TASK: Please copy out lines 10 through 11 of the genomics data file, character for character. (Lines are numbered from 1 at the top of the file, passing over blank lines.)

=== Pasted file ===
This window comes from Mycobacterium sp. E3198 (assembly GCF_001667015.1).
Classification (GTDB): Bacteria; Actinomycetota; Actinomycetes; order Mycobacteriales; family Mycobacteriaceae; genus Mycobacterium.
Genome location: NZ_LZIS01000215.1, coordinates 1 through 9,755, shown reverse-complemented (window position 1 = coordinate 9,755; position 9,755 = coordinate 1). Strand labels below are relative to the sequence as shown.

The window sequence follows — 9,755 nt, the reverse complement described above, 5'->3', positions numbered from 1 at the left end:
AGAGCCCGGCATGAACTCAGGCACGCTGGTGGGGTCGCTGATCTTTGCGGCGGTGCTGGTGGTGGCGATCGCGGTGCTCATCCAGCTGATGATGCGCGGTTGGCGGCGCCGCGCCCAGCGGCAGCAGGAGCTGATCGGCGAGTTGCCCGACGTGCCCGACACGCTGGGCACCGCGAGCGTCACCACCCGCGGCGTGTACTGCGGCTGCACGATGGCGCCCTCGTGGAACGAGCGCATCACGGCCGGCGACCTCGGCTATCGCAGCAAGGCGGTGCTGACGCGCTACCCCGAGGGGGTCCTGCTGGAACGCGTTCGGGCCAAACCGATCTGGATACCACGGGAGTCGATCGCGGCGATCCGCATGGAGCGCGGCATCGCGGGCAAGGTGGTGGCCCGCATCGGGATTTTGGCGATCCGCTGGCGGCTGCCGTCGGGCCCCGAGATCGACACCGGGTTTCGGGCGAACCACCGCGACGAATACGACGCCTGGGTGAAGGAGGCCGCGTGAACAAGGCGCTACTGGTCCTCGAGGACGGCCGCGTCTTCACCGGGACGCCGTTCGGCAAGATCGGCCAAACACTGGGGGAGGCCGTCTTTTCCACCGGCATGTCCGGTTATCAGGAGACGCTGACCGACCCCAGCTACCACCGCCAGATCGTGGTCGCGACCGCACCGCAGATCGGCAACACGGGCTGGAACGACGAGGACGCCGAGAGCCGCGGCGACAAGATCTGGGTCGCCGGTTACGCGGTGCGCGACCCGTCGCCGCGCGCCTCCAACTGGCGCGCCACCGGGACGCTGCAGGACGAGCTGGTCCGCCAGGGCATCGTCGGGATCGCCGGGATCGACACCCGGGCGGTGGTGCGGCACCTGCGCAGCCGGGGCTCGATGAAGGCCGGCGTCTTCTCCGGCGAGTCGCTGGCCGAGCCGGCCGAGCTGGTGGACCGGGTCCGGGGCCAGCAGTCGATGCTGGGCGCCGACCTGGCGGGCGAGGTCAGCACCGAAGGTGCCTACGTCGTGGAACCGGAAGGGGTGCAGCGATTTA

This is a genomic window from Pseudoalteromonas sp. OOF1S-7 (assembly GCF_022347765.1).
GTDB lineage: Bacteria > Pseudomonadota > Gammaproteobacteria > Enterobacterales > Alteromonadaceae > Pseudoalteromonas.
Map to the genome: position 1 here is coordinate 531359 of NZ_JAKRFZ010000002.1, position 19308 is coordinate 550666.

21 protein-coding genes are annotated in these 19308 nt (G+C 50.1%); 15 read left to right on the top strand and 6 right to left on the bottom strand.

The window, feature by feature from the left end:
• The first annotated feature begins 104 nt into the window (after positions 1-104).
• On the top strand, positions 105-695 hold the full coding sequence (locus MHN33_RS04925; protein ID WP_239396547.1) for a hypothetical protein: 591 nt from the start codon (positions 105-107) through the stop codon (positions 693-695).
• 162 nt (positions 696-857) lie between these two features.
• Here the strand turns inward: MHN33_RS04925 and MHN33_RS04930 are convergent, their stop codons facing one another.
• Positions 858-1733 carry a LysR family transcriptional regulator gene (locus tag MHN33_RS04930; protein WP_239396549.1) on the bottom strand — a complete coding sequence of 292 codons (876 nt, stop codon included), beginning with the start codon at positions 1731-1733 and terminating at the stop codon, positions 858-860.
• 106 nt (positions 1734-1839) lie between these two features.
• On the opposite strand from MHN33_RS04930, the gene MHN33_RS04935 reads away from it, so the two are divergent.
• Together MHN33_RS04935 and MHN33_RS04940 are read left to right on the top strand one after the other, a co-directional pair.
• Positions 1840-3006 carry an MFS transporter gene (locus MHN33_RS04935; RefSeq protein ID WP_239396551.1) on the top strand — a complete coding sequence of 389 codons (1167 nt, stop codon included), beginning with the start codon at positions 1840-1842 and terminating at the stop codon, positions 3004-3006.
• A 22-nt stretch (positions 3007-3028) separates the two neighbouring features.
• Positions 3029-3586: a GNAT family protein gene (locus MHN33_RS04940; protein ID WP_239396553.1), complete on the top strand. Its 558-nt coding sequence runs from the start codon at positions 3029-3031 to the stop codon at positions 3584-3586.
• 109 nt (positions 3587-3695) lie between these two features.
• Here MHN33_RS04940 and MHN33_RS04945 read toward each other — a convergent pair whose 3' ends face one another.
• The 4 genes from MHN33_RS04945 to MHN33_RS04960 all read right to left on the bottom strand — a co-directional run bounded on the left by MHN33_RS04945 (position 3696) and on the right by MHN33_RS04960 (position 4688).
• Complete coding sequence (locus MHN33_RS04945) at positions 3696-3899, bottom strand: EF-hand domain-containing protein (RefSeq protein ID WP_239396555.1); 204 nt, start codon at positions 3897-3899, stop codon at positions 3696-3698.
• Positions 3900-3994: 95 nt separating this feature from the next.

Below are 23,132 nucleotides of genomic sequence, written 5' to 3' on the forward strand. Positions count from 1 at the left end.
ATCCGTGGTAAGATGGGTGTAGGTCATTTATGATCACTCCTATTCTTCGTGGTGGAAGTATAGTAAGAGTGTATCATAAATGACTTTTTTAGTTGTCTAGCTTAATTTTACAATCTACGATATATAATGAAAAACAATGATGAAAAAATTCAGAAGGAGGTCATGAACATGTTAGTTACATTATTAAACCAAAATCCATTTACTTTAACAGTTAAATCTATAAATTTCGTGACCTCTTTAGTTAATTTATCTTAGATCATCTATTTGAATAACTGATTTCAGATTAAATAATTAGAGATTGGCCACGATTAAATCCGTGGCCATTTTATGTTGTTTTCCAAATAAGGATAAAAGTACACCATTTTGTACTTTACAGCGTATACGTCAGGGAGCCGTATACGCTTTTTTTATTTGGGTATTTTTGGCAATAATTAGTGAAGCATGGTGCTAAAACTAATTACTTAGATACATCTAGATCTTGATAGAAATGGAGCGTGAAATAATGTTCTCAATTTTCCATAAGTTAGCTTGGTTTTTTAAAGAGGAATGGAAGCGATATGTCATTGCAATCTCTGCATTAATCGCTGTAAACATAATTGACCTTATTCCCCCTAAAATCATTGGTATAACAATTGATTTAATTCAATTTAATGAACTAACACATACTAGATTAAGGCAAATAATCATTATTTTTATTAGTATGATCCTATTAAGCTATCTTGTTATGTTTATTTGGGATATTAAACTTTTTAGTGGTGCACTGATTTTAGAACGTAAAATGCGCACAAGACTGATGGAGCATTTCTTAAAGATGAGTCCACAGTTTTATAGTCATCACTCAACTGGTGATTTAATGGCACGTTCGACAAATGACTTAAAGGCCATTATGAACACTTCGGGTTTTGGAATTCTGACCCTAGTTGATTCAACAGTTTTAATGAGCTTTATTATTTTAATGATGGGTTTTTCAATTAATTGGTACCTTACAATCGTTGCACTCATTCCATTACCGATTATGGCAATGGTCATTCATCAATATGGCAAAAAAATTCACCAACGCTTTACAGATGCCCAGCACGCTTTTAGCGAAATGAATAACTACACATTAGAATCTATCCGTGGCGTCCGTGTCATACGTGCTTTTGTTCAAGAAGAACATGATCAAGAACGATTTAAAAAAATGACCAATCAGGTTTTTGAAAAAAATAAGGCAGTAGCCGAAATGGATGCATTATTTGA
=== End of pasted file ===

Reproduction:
The window, feature by feature from the left end:
• The first annotated feature begins 104 nt into the window (after positions 1-104).